This Day in History: December 25th- The Invention of the Nativity Scene

This Day In History: December 25, 1223

nativity-sceneFor those who celebrate Christmas, a nativity scene is a sure sign that the season is in full swing. The tradition is followed by Christians the world over. Its originator is thought to be St. Francis of Assisi, who according to tradition created the very first nativity scene in a cave outside the village of Grecco, Italy on Christmas 1223.

St. Francis reportedly was inspired to create the first nativity scene because he was horrified by the materialism and greed that was so prevalent in Italy at the time. He believed that most people had forgotten that Jesus came into the world not as a rich king, but as a poor child. (The current pontiff Pope Francis, who as popes go likes to keep it low-key, took his name in honor of St. Francis of Assisi.)

While he was making plans for the crèche, he wrote a letter to his friend Giovanni explaining, “I want to do something that will recall the memory of that child who was born in Bethlehem, to see with bodily eyes the inconveniences of his infancy, how he lay in the manger, and how the ox and ass stood by.”

After receiving the permission of Pope Honorius III to go ahead with his unprecedented idea, Francis staged the first nativity scene on December 25, 1223. The scene was set up using live people and animals, lit only by the lanterns of those present and the stars above. Midnight Mass was celebrated, and Francis preached to the congregation about the true meaning of Christmas, brought home very effectively by the living, breathing representation right before their very eyes.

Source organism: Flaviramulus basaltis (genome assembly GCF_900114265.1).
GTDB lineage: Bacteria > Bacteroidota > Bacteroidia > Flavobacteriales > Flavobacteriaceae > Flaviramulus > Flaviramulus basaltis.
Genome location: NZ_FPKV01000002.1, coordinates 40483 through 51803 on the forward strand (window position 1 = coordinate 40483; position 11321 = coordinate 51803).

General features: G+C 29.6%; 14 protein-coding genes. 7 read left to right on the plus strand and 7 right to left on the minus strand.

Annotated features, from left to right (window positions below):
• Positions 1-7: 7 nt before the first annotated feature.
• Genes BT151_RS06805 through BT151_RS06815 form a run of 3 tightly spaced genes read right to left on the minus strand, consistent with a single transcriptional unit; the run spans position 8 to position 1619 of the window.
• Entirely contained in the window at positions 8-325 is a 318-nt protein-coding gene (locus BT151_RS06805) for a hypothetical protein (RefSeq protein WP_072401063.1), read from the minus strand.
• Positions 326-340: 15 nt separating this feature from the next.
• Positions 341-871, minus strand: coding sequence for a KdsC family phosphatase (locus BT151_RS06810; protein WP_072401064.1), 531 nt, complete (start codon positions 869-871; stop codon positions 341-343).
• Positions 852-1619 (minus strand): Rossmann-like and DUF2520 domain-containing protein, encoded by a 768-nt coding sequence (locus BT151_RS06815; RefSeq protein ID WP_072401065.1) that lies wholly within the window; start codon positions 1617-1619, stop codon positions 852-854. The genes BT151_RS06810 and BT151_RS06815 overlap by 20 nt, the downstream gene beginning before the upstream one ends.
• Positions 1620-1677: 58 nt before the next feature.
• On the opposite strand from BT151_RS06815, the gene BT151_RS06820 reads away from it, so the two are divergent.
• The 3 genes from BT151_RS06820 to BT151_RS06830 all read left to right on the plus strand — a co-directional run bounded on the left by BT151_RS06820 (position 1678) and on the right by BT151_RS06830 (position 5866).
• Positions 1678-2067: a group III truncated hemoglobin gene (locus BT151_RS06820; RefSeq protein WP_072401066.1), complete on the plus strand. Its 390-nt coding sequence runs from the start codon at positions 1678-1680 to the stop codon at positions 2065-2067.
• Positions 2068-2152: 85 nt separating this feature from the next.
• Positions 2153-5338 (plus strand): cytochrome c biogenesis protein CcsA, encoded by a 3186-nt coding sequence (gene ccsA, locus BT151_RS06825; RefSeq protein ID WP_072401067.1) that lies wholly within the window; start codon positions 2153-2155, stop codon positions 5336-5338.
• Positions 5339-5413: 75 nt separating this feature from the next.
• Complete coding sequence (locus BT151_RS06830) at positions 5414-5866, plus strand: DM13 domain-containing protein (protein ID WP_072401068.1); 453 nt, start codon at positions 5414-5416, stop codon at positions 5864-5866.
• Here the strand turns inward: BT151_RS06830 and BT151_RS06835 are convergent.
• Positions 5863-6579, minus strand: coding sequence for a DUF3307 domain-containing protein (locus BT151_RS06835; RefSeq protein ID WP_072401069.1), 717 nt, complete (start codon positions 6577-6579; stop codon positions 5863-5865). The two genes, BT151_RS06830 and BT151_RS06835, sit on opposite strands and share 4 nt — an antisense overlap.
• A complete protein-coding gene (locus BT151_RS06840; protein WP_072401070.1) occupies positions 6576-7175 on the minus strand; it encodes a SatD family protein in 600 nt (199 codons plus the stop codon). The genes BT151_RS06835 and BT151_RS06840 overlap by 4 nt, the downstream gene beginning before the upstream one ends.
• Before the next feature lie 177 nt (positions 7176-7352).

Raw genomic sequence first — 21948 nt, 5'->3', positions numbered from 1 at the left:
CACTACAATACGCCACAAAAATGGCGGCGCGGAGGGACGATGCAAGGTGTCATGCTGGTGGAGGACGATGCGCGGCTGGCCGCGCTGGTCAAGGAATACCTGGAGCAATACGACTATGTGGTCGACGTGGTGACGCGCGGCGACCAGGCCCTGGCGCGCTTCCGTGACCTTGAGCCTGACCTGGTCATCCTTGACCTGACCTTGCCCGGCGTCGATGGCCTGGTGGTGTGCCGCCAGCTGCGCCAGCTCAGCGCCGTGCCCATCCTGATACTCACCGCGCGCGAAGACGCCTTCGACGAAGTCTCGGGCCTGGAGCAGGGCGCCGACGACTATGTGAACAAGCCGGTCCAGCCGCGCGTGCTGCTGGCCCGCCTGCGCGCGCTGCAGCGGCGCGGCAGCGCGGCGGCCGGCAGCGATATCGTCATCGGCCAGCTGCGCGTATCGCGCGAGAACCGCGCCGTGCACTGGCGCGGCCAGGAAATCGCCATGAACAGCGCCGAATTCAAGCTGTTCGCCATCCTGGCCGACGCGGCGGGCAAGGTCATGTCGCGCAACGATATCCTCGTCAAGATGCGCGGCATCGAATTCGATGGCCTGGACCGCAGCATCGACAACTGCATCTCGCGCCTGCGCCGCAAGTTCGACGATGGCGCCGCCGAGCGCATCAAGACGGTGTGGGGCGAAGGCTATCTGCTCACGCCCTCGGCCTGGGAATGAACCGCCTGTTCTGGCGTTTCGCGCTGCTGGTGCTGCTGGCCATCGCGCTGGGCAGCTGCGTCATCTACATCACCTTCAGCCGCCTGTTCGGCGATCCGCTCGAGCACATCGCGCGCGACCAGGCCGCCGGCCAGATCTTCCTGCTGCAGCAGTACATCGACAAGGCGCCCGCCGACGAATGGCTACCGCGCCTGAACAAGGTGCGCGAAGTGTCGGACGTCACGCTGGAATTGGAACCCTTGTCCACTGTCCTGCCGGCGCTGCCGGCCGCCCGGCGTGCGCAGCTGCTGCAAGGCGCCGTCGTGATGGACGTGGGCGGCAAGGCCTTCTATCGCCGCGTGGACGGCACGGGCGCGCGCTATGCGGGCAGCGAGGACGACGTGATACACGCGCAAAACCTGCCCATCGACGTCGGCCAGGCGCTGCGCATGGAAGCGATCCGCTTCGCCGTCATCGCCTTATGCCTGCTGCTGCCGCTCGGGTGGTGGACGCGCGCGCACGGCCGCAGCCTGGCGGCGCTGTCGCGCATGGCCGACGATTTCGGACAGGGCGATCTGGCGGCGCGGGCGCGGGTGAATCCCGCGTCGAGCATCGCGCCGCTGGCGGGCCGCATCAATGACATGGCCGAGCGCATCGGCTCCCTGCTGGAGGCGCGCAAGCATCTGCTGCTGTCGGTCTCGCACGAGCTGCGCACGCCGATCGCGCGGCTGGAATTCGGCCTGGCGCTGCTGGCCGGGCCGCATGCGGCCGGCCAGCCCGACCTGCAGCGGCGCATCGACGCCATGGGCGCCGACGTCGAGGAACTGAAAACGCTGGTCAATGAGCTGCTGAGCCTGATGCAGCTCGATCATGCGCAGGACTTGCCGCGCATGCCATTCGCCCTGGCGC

When everyone had gone home after Mass, the Brothers started to gather up the hay from the manger scene to dispose of it, but Francis told them to save it for the forest animals. The legend then goes that all of the sick animals in the area that showed up to partake of the hay were immediately cured of what ailed them.

Over the years, these nativity scenes gained enormous popularity. During this period, mystery or miracle plays, which re-enacted Bible stories in local dialects, had enormous appeal in Europe. As the Mass was said in Latin, something common folk rarely were fluent in, these miracle plays were one of the only ways for simple folk to learn scripture and emotionally engage with their religion.

Live characters began to be replaced with figurines in many cases, often resembling the people of their place of origin, before ultimately the Church banned live reenactments of the nativity scene starting around the 15th century. Today, nativity sets can be mass produced in plastic, or crafted of the finest porcelain and it’s the rare kid who hasn’t had the cross-over meeting between the manger scene and Santa’s workshop (Rudolph chilling with the donkey, an elf catching up with the Little Drummer Boy). And to think this was part of an 800 year-old tradition started by a saint fighting against materialism.

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  • J. F. Gecik

    Quoting from the article: “Its originator is thought to be St. Francis of Assisi, who according to tradition created the very first nativity scene in a cave outside the village of Grecco, Italy on Christmas 1223.”